Dad on Arrival
July 21, 1987, was the day I became a father. My wife, Kathy, had gotten pregnant nine months earlier on or around my thirtieth birthday party with things we had around the house.
My wife had been having contractions for over a month, and the doctor decided to induce the labor during the hottest, most humid stretch of the year, on the kind of day when Angelina Jolie would try to adopt a kid from Antarctica. For my wife's induced delivery we showed up very early at the east door of the George Washington University Hospital, just a few blocks from the White House. This was the same trauma center where six years earlier they rushed President Reagan, when the world discovered that John Hinckley liked Jodie Foster in a much stranger way than Joanie ever loved Chachi.
We have a very romantic story. I met my wife for the first time when she was five. We weren't neighbors or schoolmates or even vague acquaintances. I saw her on television, where she starred as the most incredible girl in the world, Mattel's talking doll, Chatty Cathy. Pull a string in her neck and without moving her lips she'd start repeating one of numerous recorded sentences, bossing around whoever was unlucky enough to be holding her.
"Please change my dress."
"May I have some tea, Mummy?"
"Will you play with me?"
A limited conversationalist, she'd incessantly repeat the same handful of demands over and over again. No wonder there was no childhood obesity back then—little girls were jumping through hoops for Chatty Cathy, one demanding hunk of rubberized plastic. At age five, I watched the commercials on our black-and-white Zenith in Kansas, not knowing that twenty-three years later I would not only meet Chatty Cathy but also marry her.
My future wife wound up a child television actress thanks to the confluence of geography, a persistent stage mother, and general cuteness. Their family lived in the San Fernando Valley town of Encino, which was crawling with A-listers. In my wife's cozy neighborhood, Judy Garland, Tim Conway, and Walt Disney all had houses, as did the biggest movie star of all time. One day on the grocery checkout line my future wife was making a typical five-year-old's demand for her mother to buy her a Hershey bar.
"Please, I want it!" she begged.
Standing her ground, her mother, Lillian, said no. The kid kept begging until some impatient man in line behind cleared his throat. The mother didn't need advice on how to deal with a screaming kid, so she turned to give the stink-eye to the man. The buttinsky was John Wayne.
"Give the little lady the candy, ma'am," the Duke directed.
The fear of insulting Hollywood royalty momentarily immobilized her, so he drove home his point by mouthing the word "Now." A candy purchase was immediately made.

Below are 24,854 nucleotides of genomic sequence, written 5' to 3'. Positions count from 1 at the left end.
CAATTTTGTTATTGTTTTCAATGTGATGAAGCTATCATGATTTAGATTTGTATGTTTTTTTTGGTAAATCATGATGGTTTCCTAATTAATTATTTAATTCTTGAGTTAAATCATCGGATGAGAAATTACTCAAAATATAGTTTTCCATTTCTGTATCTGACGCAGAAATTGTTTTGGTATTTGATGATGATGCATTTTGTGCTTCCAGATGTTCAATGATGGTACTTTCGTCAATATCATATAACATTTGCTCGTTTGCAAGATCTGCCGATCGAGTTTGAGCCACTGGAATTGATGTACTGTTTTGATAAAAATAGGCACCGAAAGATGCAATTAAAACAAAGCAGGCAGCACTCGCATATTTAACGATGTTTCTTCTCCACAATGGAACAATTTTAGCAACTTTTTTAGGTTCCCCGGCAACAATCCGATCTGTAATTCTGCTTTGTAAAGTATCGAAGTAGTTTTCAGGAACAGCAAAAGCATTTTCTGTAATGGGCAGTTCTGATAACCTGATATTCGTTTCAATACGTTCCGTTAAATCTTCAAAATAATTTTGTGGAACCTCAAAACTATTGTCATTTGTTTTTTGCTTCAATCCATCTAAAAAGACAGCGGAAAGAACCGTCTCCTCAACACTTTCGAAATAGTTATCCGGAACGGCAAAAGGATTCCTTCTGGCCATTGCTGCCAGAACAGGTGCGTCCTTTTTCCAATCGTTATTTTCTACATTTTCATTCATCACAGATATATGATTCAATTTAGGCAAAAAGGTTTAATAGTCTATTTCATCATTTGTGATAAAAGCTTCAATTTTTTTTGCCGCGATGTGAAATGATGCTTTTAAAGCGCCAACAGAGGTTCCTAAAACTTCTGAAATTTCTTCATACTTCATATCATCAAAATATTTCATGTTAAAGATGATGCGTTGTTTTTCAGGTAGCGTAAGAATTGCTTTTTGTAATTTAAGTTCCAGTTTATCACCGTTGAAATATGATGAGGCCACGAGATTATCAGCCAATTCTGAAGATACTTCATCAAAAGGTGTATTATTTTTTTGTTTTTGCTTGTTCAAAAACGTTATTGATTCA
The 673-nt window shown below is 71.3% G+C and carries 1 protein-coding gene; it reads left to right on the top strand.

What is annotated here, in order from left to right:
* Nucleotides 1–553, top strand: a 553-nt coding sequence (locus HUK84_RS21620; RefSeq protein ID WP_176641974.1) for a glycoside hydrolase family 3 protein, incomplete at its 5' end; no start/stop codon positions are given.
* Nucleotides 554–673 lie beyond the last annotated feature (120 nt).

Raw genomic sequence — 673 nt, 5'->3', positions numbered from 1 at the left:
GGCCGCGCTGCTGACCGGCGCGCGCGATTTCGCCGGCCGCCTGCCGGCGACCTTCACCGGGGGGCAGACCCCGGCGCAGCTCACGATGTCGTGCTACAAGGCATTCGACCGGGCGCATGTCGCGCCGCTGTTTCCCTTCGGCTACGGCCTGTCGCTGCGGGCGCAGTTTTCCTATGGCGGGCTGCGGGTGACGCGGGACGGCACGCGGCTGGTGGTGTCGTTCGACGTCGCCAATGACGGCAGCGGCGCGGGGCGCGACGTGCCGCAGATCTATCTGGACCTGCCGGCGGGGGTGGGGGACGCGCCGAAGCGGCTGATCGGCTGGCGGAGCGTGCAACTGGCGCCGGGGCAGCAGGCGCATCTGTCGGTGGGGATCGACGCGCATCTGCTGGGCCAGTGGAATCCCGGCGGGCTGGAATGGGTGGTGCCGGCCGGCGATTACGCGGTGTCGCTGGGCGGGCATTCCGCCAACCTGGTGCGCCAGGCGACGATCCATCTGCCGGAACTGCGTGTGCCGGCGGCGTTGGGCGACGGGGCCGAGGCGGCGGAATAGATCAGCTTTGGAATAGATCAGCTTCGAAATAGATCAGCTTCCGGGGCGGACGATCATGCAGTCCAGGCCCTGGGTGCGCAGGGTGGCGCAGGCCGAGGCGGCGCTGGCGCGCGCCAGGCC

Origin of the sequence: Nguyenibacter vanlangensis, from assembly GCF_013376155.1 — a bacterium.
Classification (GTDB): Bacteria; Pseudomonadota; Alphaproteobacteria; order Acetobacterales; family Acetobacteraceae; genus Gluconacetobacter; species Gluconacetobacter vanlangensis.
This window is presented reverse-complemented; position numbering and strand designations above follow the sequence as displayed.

Directly across the street from my wife's house lived the biggest TV stars in the world, Roy Rogers and Dale Evans. Monday through Friday they were shooting at rustlers and bad guys, but by Sunday morning they were always cleaned up for services at Saint Nicholas'Episcopal Church. A sign in Roy Rogers's front yard said BIENVENIDO, which translates "welcome," which they did every Tuesday afternoon, opening the front door to the neighborhood kids.
"Who wants to see Trigger?" Dale'd ask as the starstruck children filed by the most famous horse in the world. Trigger didn't mind the attention, but why would he? He was dead. When Trigger went to that big haystack in the sky, Roy and Dale had him stuffed and then placed him in their foyer. Maybe it became a neighborhood tradition, because when their neighbor Walt Disney passed away somebody apparently liked the idea of keeping Walt around, but they didn't stuff him and put him in the hall, they just cut off his head and put it in the deep freeze.
"Okay, kids, when I open the refrigerator door, look on the left, and you'll see the guy who invented Epcot."
My wife's father, Joe, was a salesman for a New Yorkbased lingerie company. When I eventually met him I admitted I was unfamiliar with that line of work, but he cleared it up by explaining, "I work in ladies' underpants."
My wife's mother, a onetime New York model, started reading the show business trades, finding open auditions, and putting the kids to work. Barely knee-high to a William Morris agent, they did commercials for cars, fast-food joints, hair color, you name it; when they smiled and held up the product, America bought it.
"You deserve a break today!" My future wife lip-synched Barry Manilow's jingle for McDonald's while looking really cute in a paper hat.
"Here, O. J." was her line when she tossed the Hertz keys to O. J. Simpson as he dashed through the concourse of the Palm Springs airport. Just think, had my future wife not given him the rental car keys, he might never have gotten back to Los Angeles, and American history could have been much different. Slow-speed chases are almost impossible unless the car is turned on.
Eventually she wound up at ESPN, as one of that network's first on-air women, and later at NBC in Washington, where I spotted her in the commissary and made it my life's mission to get a date with her. After a series of awkward encounters I eventually wore her down, for a mercy date. As I left her apartment that night I told her we'd be married. She presumed I was mentally unbalanced, but real life never lets you down—we were married five months later, and fourteen months after that, she was begging to have a word with the nurse who controlled her pain medicine as the real-life Chatty Cathy was about to birth a baby. Somebody please alert Mary Hart.